The Republican Health Care plan that went down in flames was portrayed in the media as causing millions of Americans to lose their health insurance. And the proposed cuts in Medicaid were said to take health care away from millions of poor Americans.
But, as Ramesh Ponnuru points out, the 23 million Americans who would lose their insurance under the Republican plan were those who would voluntarily drop their insurance if the individual mandate requiring them to buy insurance were dropped. (These would include the legions of young critics of Obamacare who find themselves being required by law to buy insurance that costs as much as their monthly rent with a deductible of thousands of dollars that they are highly unlikely to meet.)
As for Medicaid, President Obama upped the program to pay for the medical expenses of not just the poor but also those 38% above the poverty line. That would continue under the Republican plan, but the federal government would re-imburse the states only half, rather than the whole amount, which was only going to be for a temporary period anyway. The states, which administer the program and pay a major share with the federal government, can determine eligibility as they please.
Ponnuru blames not just the media for spreading the misconceptions and not fact-checking the rhetoric. What really gets him is that the Republicans did NOTHING to answer those charges, even though they could have very easily.
From Ramesh Ponnuru, Health Care Failure: Republicans & Media Share Blame | National Review:
Misconceptions have dominated the debate over Republican legislation to reform Obamacare. The press has spread those misconceptions, and Republicans have done almost nothing to dispel them. That’s not the only reason Republicans have so far proven unsuccessful in enacting health-care legislation. It’s probably not even the most important one. But it is a big one, and Republicans still don’t seem to understand it.
The first misconception is about how many people would “lose” their health insurance under the Republican legislation. The House bill would supposedly “take away” insurance from 23 million people; the bill the Senate considered over the last few weeks would supposedly take it away from 22 million; and the “skinny bill” would take it away from 16 million in one year. No charge was made more frequently by Democrats against the bill. The press frequently repeated it and rarely challenged it.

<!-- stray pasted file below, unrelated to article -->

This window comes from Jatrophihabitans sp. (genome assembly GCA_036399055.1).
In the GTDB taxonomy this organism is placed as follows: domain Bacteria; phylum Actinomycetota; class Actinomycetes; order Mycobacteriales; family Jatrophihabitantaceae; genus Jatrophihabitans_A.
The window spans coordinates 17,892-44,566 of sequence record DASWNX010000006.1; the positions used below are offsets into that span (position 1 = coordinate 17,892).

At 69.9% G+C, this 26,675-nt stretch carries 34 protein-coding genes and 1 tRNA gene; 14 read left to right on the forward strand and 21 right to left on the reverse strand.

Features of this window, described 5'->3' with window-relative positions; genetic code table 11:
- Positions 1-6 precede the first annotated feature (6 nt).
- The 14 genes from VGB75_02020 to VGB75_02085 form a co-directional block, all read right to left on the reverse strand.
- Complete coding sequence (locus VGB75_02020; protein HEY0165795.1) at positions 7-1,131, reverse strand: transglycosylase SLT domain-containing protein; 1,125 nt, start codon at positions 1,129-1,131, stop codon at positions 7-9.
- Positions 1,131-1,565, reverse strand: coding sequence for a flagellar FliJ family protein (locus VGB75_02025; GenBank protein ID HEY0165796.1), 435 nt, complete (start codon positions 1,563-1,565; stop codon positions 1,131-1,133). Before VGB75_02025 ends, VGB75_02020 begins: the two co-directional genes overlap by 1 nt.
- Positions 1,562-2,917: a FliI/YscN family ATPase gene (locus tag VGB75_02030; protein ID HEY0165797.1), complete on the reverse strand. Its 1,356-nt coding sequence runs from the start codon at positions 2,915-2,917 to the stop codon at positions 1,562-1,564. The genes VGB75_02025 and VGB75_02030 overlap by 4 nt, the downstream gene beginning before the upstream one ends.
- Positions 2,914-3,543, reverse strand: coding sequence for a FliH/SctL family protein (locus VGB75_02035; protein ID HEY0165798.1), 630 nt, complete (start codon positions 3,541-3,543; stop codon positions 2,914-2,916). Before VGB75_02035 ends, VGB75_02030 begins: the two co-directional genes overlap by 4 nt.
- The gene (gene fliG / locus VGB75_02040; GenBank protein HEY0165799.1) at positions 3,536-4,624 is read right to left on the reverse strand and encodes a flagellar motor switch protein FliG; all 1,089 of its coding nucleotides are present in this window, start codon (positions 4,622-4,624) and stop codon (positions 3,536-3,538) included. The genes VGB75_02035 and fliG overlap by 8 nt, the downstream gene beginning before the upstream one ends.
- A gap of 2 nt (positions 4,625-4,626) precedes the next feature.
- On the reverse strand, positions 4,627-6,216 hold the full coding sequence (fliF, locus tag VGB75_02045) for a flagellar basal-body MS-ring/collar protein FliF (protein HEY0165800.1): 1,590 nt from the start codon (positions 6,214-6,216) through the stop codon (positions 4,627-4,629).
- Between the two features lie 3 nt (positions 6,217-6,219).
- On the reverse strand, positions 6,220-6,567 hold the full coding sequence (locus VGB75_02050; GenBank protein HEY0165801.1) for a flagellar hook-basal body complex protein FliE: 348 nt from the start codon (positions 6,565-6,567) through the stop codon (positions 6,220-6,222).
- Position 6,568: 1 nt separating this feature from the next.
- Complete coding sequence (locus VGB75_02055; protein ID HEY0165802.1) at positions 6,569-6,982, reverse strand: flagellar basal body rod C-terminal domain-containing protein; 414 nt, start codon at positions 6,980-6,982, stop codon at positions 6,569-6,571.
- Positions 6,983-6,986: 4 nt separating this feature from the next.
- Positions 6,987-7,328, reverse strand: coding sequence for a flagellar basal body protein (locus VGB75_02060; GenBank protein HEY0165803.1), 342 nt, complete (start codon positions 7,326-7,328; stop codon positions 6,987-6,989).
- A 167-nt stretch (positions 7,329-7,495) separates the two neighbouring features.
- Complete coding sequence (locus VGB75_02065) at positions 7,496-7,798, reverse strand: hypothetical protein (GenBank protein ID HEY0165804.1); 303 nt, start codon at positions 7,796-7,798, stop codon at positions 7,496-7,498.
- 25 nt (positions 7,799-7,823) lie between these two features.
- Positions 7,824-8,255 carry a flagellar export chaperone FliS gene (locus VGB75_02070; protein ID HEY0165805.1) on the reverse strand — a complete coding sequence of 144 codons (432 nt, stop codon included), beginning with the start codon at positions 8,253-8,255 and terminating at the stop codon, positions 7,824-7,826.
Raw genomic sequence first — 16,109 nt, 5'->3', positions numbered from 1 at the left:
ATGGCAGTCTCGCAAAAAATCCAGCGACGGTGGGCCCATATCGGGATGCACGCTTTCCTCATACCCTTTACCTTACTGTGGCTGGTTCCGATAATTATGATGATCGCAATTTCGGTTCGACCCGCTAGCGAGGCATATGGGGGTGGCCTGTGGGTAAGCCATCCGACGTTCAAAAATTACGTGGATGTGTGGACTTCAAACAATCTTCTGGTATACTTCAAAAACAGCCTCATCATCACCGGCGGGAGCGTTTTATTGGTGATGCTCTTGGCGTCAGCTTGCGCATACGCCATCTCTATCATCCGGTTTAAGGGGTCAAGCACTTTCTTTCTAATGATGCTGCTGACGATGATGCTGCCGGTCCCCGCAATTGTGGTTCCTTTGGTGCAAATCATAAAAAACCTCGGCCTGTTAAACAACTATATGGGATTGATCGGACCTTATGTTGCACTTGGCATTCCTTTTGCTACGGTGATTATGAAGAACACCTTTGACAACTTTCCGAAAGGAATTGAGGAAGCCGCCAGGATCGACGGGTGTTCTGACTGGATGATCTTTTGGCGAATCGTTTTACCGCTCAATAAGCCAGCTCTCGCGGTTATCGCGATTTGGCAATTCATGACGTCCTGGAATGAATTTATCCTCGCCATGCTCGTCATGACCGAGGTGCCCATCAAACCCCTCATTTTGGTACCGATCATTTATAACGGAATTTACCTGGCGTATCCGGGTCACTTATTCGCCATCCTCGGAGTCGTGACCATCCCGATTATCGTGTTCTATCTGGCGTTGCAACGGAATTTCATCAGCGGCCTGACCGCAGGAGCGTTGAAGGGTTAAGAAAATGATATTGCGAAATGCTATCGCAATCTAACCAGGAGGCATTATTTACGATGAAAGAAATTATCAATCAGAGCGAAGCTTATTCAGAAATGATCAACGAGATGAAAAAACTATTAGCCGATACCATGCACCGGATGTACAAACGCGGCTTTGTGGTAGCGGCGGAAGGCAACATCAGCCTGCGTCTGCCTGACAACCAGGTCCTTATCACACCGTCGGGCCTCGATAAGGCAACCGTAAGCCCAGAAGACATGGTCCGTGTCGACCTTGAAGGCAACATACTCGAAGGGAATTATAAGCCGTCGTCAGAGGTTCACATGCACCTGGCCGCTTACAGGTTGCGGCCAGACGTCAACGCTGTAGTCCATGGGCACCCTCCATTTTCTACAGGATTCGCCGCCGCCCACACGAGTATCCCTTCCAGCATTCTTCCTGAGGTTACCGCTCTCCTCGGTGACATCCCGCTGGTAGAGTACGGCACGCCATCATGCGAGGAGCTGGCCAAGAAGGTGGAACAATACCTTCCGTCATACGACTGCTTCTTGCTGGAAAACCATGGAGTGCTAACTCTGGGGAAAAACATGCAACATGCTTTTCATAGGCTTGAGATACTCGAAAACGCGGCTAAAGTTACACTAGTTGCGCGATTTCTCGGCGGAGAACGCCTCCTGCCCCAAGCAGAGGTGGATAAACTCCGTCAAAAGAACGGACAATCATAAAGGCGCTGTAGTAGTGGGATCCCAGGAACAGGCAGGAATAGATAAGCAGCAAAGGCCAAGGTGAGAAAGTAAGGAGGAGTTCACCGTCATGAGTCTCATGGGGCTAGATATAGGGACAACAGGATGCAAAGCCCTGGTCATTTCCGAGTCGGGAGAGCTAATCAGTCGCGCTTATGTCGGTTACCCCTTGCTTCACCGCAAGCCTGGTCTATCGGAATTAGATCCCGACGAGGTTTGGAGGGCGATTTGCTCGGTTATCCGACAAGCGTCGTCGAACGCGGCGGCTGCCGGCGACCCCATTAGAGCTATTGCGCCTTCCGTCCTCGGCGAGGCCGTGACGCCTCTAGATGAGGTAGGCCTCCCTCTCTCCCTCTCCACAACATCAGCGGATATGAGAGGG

But it wasn’t true. Under each of these bills, most of the reductions in coverage were driven by the voluntary decisions of people to go without insurance once they were no longer threatened with fines if they made that choice. The Congressional Budget Office report on the skinny bill implies that about 14 million people would leave the insurance rolls for that reason once the bill was enacted. An additional million or so would leave the rolls because the departure of those 14 million would send premiums higher. . . .
Other consequential misconceptions concerned Medicaid. Outlet after outlet reported that the Senate bill would “roll back,” “end,” or “phase out” Obamacare’s expansion of that program, that it cut hundreds of billions of dollars in federal spending on it, and that it threw millions of people off it. These claims, all of them significantly mistaken, got mixed up with the allegedly draconian caps in the legislation. “The Senate bill would end the Affordable Care Act’s expansion of Medicaid to millions of low-income Americans,” according to a typical account at a respected website (Vox, in this case). The most natural reading of that passage: Obamacare expanded Medicaid to cover millions of people, and the Republicans would undo the whole expansion.
Before Obamacare, Medicaid had covered people making less than the poverty line. Obamacare had expanded eligibility to people making up to 38 percent above the line. If states chose to cover these people, the federal government would pay nearly all the costs. The Republican bill did not undo this expansion of eligibility, as a straightforward repeal of Obamacare would have done. It did not end all payments for the newly eligible population, as did a 2015 bill that all Senate Republicans supported. Instead it reduced the federal share of the cost to the pre-Obamacare level. The federal government would still cover more than half the cost for people making up to 38 percent above the poverty line.
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